A decades-old fuel subsidy was exhausting paltry public finances. By 2022, the cost had ballooned to $10 billion—more than the government’s combined spending on education, health care, and infrastructure in a budget of $40 billion. Currency controls that artificially propped up the naira deterred investment and led to shortages of foreign exchange. For decades we have been financially ransoming ourselves. When my government took office last May, we faced a pile of debt obligations.

Just as with kidnappers, we had to be tough with the economy. Unsustainable market distortions had to be removed. As expected, floating the naira caused it to plunge. Given Nigeria is a net food importer, the average shopping basket has consequently risen in price. The removal of the fuel subsidy, in a country where many businesses and households rely on generators for power, has also had far reaching effects. These reforms have caused pain across Nigeria; they are still painful. Yet there is no better alternative: These and other difficult reforms are necessary to arrest the economic rot that lies at the heart of insecurity.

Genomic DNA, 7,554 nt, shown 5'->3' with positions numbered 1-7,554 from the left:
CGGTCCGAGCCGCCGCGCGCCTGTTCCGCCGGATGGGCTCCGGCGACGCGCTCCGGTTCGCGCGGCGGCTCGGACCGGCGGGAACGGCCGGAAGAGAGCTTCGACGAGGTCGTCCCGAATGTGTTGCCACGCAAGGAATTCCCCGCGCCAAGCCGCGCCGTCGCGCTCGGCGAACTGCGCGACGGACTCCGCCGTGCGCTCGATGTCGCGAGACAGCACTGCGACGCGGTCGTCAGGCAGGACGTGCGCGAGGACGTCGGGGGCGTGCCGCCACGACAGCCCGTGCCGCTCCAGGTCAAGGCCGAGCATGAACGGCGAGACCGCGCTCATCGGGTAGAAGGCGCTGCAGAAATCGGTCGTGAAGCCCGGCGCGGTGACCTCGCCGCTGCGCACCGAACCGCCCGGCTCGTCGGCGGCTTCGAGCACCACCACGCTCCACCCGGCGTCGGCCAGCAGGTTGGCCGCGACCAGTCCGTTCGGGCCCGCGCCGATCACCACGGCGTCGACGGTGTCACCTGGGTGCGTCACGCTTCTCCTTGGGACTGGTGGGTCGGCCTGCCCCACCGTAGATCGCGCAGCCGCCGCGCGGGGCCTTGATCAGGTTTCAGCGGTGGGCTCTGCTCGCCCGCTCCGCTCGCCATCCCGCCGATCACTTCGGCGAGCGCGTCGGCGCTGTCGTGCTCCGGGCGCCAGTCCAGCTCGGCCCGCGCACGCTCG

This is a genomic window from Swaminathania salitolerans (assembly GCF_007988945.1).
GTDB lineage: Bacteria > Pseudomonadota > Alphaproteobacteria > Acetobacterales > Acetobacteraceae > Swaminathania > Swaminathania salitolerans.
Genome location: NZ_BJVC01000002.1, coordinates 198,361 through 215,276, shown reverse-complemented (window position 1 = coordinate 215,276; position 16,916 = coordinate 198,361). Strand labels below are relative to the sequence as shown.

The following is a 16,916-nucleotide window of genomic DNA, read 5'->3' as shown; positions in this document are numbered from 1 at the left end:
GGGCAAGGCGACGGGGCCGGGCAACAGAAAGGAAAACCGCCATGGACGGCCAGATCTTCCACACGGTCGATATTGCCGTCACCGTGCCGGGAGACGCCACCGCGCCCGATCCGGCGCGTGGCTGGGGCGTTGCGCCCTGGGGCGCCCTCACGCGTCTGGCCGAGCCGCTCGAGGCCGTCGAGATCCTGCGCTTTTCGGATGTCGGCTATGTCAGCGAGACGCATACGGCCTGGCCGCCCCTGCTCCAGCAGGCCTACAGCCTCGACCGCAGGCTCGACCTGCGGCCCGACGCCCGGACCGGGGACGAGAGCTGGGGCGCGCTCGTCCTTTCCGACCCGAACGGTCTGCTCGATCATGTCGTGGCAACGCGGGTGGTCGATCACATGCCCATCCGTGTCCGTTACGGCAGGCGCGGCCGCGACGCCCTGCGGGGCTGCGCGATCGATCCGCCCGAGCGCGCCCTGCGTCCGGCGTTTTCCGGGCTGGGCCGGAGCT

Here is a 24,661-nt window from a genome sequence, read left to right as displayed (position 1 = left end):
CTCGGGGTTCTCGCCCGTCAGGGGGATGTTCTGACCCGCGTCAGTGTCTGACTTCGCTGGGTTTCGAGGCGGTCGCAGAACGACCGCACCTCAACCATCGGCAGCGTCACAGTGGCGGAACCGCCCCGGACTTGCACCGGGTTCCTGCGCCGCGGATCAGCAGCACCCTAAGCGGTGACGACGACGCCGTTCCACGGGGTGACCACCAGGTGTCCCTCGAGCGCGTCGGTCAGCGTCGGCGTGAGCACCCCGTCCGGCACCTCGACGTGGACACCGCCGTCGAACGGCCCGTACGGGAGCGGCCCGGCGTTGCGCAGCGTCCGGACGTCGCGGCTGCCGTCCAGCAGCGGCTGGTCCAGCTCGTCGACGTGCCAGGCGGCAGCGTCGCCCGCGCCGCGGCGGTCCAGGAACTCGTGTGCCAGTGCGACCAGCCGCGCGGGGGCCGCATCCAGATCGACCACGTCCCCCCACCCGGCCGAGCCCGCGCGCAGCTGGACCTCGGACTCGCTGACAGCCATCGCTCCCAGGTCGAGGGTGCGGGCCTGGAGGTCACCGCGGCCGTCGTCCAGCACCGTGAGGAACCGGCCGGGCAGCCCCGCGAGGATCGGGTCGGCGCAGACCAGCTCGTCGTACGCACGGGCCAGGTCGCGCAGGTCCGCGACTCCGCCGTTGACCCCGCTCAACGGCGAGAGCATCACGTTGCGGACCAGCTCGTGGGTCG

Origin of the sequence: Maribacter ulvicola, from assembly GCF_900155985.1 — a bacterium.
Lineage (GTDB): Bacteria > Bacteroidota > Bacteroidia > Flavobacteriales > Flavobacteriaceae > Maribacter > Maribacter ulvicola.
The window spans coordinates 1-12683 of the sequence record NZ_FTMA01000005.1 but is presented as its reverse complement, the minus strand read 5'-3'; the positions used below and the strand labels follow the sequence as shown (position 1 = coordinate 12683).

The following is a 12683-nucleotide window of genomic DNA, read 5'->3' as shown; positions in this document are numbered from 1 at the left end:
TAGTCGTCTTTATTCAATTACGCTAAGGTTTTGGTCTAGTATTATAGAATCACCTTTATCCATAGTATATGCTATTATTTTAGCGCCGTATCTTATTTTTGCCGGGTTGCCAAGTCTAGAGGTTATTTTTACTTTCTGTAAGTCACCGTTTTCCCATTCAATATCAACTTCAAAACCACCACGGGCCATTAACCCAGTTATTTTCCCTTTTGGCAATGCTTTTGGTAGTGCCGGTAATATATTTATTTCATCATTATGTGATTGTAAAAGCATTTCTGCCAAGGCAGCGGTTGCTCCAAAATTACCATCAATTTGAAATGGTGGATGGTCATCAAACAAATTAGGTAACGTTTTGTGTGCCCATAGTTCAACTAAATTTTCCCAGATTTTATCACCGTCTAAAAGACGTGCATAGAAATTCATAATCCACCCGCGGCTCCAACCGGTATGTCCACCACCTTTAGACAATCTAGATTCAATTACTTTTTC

Green shoots are now visible. In the first quarter of this year, foreign currency inflows have almost matched those for the whole of last year. A multi-billion forex backlog at the central bank has been cleared, giving foreign investors’ confidence to invest in Africa’s largest economy, safe in the knowledge they can repatriate earnings. The naira has begun to stabilize after its initial downward trend and has made huge gains against the dollar.